We hope you were among the 840 attendees who joined us in person for the 11th Annual Games for Change Festival (or one of the thousands who watched our Livestream)! But if not, or if you want to relive your favorite moments, we have plenty of:
- Videos of talks and panels our YouTube channel.
- Photos of speakers, workshops, digital and live games, opening night party, networking events, and more on our Flickr.
- Articles to get you caught up on what happened.
This year, attendees came from a variety of backgrounds: game development and industry (25%), nonprofits, government and NGOs (25%), education (20%), film and media (10%), and a mix of others from business, funding, and elsewhere. Participants led lively discussions around creating and distributing games to raise awareness, to affect behavior, to promote learning, or to build social movements.
From talks to demos, we discussed how to balance artistic approaches to game design vs. an emphasis on evaluation and metrics. We highlighted independent perspectives vs. large-scale industry initiatives. We played, listened, debated, learned, networked, partied, and then brought even more games and fun to the streets of NYC at the Tribeca Family Festival Street Fair on April 26.
We hope to hear your thoughts on this year’s Festival and that you enjoy the resources we linked to above and the following recap!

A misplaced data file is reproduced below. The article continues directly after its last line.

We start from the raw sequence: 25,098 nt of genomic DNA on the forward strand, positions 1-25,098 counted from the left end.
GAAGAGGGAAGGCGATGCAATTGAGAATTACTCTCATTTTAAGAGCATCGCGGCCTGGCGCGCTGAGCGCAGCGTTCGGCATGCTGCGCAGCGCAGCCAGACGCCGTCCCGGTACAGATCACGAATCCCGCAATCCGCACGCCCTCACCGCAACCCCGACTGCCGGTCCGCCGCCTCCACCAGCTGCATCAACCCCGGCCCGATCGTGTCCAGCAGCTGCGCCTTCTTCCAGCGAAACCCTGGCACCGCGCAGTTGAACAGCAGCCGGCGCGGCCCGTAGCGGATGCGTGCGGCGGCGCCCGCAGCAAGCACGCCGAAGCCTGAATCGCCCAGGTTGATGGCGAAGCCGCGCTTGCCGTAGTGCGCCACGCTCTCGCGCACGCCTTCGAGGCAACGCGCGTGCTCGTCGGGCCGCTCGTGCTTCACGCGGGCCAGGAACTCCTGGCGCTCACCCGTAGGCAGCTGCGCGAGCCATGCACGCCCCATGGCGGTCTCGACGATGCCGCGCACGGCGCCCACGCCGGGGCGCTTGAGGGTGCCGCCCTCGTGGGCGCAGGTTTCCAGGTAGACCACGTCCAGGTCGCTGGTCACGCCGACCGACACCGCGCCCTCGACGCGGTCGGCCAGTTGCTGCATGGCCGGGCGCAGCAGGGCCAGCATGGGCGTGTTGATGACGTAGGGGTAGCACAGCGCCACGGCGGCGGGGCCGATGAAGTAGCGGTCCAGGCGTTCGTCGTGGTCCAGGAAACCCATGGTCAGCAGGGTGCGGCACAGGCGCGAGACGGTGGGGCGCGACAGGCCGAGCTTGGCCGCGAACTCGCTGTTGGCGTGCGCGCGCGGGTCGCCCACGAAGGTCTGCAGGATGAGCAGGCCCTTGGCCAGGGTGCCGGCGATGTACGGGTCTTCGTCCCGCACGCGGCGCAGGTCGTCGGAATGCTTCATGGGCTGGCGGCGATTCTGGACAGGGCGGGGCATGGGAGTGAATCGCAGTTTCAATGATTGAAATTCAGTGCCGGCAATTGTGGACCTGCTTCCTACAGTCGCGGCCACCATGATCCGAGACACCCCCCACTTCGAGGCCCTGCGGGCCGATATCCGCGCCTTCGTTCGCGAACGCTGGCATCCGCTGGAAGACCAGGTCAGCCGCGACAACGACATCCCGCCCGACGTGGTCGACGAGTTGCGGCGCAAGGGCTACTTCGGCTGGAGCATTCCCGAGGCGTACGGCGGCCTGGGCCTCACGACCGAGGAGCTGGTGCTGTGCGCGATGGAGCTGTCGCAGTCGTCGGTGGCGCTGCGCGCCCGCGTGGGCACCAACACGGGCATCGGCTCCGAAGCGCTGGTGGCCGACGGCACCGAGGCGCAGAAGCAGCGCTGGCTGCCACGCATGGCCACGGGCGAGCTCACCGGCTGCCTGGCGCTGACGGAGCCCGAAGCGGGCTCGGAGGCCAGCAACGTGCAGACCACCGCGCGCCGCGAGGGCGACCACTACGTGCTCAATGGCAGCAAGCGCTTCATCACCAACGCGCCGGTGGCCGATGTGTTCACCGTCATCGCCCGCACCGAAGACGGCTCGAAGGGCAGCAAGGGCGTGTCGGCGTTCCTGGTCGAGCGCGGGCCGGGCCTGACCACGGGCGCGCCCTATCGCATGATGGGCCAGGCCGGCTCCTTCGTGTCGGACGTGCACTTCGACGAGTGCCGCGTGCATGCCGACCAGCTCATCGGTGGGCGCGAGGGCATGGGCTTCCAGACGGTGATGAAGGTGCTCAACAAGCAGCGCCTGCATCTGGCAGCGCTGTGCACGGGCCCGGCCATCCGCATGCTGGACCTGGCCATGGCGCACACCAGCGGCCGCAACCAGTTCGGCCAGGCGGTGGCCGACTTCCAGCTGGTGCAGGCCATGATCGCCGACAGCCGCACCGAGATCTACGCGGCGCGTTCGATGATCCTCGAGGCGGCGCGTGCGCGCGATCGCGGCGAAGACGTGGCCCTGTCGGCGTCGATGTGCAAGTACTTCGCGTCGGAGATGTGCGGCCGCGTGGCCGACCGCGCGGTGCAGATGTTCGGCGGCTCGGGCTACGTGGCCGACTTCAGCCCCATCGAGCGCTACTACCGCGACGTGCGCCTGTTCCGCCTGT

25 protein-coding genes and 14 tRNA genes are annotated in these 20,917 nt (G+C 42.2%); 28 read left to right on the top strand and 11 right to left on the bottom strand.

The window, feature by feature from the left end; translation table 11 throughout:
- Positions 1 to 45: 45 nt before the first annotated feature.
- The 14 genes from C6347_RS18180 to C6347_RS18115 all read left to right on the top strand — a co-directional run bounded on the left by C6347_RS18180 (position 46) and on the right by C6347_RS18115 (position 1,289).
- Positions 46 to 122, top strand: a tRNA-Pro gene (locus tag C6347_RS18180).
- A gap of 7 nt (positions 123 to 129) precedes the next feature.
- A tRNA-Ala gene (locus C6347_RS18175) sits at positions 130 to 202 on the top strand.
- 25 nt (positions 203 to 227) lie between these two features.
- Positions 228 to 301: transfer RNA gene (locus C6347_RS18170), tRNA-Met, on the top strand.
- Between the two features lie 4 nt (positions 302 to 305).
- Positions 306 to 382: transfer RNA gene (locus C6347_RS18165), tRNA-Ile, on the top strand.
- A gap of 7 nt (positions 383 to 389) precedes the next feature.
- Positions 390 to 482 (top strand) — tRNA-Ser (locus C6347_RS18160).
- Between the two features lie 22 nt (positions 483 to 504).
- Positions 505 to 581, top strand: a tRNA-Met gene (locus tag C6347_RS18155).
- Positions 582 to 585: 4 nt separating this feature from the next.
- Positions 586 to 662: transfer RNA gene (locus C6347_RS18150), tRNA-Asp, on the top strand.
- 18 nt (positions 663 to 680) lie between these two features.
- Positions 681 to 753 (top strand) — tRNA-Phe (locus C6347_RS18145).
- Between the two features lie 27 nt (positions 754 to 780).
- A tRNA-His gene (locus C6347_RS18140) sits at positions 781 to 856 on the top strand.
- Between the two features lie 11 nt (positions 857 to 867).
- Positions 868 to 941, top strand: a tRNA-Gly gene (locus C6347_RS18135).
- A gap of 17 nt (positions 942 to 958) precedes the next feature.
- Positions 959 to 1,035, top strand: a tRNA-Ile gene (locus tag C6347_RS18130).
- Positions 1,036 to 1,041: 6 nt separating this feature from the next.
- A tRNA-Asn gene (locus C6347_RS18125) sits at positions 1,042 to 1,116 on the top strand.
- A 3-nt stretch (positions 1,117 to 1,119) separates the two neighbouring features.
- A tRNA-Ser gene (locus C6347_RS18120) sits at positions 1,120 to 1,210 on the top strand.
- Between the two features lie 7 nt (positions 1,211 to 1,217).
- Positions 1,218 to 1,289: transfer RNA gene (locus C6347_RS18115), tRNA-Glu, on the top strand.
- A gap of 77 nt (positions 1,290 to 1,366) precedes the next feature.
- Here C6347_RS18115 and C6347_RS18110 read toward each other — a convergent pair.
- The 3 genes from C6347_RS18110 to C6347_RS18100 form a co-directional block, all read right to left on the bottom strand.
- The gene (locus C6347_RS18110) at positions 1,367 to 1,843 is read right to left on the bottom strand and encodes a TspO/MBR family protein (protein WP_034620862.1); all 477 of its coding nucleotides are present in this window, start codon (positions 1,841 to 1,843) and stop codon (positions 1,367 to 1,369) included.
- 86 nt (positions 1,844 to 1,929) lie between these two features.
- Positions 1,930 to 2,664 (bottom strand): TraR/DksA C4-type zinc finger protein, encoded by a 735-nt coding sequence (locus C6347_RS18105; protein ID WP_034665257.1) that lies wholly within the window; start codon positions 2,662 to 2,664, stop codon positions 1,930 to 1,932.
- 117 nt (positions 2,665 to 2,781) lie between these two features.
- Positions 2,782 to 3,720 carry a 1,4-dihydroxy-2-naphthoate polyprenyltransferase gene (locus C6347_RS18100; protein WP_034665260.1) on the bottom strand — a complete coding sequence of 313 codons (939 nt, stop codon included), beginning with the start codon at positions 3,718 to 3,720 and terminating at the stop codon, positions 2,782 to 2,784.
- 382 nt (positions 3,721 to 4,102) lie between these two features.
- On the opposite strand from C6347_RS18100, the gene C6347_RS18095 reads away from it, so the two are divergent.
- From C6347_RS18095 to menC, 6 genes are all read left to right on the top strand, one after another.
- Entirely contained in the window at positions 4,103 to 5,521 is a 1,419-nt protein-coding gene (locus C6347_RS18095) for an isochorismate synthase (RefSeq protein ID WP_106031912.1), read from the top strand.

2014 G4C Festival by the Numbers …
Two-thirds of registrants attended their first Festival this year.
10% of attendees came from outside of the U.S. from 18 different countries.
50% of speakers and 47% of registrants were female.
8 G4C Awards nominees in the 2014 G4C Awards. Congratulations to our winners! Papers, Please took home the Most Innovative Game and Best Gameplay awards, Gone Home won the Game of the Year Award, and Mission US: Cheyenne Odyssey received the Most Significant Impact Award. Play the winners and nominees.
5 live outdoor games from Come Out & Play and Carnegie Mellon University were played by attendees — see players in action!
$25,000 prize awarded in our Shoot for the Moon game design contest, sponsored by the Schusterman Family Foundation. Independent game studio Theorify won the cash prize for its game, SpaceIL Academy. The game Moon Rush won the People’s Choice Award. Try finalists’ demos.
4 in-development projects — Nevermind, Off Grid, CyberRun, and Our City— pitched their games to an expert panel of judges who voted on each concept. Nevermind, a 2013 G4C Award nominee presented by Erin Reynolds, took first place.
275,000 people played at the first-ever G4C Public Arcade. Kids and parents came out to visit more than 10 game companies and their games at our arcade at the Tribeca Family Festival Street Fair. See photos of the fun.
??? ways to classify types of impact from games. A panel of game design experts kicked off the discussion of the different ways games can have impact and when and how impact assessment can be implemented in designing games. This group will continue this research, which will be shared through a final report. Voice your thoughts or share potential resources by sending them an email.
2 new games announced: GlassLab and NASA gave a first look at their game Mars Generation One: Argubot Academy, and University of Washington Center for Game Science Director Zoran Popović unveiled the DNA-designing game Nanocrafter.
Have any additional photos, videos, or thoughts to share? Post them on Twitter or Facebook with #G4C14 or send us an email!